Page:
Happy Thursday, family and friends!
Today is the last day of the week for us here in Ghana, as Election Day is tomorrow and everyone has the day off from school/work in observance of the important day. Four years ago, there was no clear winner after the first round of voting, so the country went into a second and then later a THIRD round of voting to determine who the next president would be…more than three weeks later the country finally received the results. We all have our fingers crossed that this year’s election will go more smoothly and that a winner will be declared within 72 hours (the standard time allotted for counting the votes), so that there is no need for extra rounds of voting. Then life can go back to normal here, as the past few weeks have been filled with campaign rallies (which are really just a bunch of pick-up trucks decked out in different parties’ logos and slowly driving around blasting really obnoxious music). The campaign rallies, I will not miss.
Some things I will miss:
1. Walking down the street, everyone I pass will take a second to say “Hello, how are you?” in either English or Fante. And unlike back home, they will actually wait for your response and tell you to have a nice day afterwards. I love this. It’s amazing how much you can brighten someone’s day simply by acknowledging their presence…I have felt the effects of this first-hand. I think that this is something we should all try to work on back in the States; it will make everyone much happier and more pleasant to deal with!
2. Living without many of the luxuries that I normally take advantage of, I have come to appreciate the simpler things in life–it’s borderline amusing how excited I can get when someone mentions going out for ice cream or that the lady down the road is selling pineapples 3 for 2 cedis (we LOVE making fresh smoothies for lunch: pineapple, mango, and bananas with strawberry “yogurt”–yum!). Talking to my mom and/or dad on the phone is always the highlight of my day when it happens, even if we aren’t really talking about anything of actual importance, because being here I have come to truly appreciate the importance of my loved ones in my life.
3. The untouched beauty of Ghana. I live about 1 km from the coast here, and these are the kind of beaches that companies put on postcards–clear water, hot sand, homemade boats on the shore, and palm trees lining the border of the road and the beach. It’s going to be so weird not to be able to see the ocean every day once I go back home, because it is such a pivotal part of life here (fish is a major commodity in the local markets and a staple in every Ghanaian’s diet).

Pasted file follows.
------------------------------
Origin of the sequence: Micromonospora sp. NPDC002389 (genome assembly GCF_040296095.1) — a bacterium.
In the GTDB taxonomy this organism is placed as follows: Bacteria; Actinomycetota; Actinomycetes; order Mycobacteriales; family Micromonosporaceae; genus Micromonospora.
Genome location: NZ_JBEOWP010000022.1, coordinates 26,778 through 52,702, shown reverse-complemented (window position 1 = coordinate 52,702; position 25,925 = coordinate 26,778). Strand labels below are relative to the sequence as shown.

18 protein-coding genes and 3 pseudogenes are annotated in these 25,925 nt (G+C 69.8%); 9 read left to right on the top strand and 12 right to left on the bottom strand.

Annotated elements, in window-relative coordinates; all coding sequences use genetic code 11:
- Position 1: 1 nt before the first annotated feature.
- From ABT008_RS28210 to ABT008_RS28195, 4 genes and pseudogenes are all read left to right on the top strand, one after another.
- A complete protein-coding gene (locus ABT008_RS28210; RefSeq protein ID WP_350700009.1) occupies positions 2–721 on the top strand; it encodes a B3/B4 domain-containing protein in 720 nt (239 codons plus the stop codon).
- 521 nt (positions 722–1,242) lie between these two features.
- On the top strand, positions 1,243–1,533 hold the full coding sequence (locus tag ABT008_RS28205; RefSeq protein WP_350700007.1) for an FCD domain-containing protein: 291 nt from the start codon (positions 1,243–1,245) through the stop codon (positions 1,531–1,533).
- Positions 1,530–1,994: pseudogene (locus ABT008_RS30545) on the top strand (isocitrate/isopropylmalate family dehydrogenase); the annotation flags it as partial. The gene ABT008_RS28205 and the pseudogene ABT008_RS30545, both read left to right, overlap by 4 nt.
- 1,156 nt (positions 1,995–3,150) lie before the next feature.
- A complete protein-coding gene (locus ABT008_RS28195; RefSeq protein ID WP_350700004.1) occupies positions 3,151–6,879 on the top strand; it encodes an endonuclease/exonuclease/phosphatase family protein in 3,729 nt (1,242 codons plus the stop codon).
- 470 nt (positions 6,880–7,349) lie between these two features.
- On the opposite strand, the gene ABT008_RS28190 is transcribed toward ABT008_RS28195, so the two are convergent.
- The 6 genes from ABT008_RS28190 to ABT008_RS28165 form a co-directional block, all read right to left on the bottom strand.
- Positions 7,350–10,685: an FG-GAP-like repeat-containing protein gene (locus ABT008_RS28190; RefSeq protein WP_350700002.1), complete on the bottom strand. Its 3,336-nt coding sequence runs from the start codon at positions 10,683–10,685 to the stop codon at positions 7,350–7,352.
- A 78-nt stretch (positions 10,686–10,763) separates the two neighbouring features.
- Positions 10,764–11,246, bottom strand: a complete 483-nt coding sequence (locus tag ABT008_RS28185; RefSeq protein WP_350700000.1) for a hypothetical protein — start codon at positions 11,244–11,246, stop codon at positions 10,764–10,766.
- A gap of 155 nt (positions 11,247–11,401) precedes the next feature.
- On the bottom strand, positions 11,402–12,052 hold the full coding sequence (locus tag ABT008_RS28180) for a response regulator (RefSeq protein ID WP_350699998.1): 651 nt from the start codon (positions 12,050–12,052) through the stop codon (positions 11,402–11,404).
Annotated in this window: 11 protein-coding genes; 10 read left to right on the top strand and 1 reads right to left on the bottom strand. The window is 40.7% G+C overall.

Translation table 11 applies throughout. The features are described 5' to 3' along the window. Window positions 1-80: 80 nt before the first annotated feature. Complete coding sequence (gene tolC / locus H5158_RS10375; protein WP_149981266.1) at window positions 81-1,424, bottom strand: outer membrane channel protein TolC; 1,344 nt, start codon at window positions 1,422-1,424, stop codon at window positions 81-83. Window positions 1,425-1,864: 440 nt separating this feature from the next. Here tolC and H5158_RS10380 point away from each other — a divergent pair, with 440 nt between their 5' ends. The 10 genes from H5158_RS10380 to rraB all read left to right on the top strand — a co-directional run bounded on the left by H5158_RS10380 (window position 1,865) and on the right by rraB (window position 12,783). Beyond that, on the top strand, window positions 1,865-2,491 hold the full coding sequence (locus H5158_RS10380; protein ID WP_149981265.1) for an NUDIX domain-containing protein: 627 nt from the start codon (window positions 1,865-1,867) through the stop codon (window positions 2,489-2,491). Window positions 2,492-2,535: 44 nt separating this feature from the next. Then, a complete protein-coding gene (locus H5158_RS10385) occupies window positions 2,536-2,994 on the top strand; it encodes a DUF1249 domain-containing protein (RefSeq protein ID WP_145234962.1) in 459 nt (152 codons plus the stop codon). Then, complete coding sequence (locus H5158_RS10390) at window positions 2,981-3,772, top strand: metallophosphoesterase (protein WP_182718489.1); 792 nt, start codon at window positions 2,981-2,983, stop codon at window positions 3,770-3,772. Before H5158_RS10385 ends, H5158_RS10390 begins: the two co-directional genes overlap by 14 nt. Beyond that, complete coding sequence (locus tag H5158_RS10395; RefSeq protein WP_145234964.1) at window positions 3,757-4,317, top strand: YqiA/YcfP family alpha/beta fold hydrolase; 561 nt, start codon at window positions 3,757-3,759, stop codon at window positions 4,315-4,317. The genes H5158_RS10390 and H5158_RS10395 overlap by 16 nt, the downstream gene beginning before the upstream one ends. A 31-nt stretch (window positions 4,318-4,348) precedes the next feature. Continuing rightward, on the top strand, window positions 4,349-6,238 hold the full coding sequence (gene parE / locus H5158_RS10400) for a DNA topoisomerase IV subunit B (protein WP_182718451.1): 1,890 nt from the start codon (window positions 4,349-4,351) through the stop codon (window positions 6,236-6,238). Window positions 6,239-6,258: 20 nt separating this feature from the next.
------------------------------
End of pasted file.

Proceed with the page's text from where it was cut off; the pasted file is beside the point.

4. The beautiful colors of the clothes here is something I am definitely going to miss when I return to Upstate New York. The fabric here is so intricate and full of color that it’s hard to focus my eyes when I’m in a crowded place. Most of the fabric is made in Ghana, and there are just about as many seamstresses as there are taxi drivers here to make unique clothes for everyone!
5. My friends and homestay family here have been so welcoming and have taken me in to their homes without any hesitation, and for that I am eternally grateful. My closest friend here, Pat, who I met in my nursing classes, has helped me survive UCC without too many scrapes and bruises. She made sure that I always knew what was going on in our classes, copied the lecturer’s notes for me, and forced me to study with her before our exams–without her, I can’t say that I would be in that great of shape academically. She also took time out of her schedule to teach me extra Fante, so that I could converse with more people here. My homestay family has also taught me a lot about what it really means to be a Ghanaian, and have helped to improve my understanding of their culture through food, language, and conversation. I will never forget all of the wonderful people who have made my stay here worthwhile.
It’s a difficult time for me, realizing that I am now down to less than 2 weeks left in Ghana. I am thrilled at the idea of going home and spending time with all of my family and friends, but I am also sad to leave behind the friends I have made here and the culture that I have fallen in love with over the last 4 months. I guess all I can do is live a life that reflects all of my new knowledge and start looking forward to the next time I can return!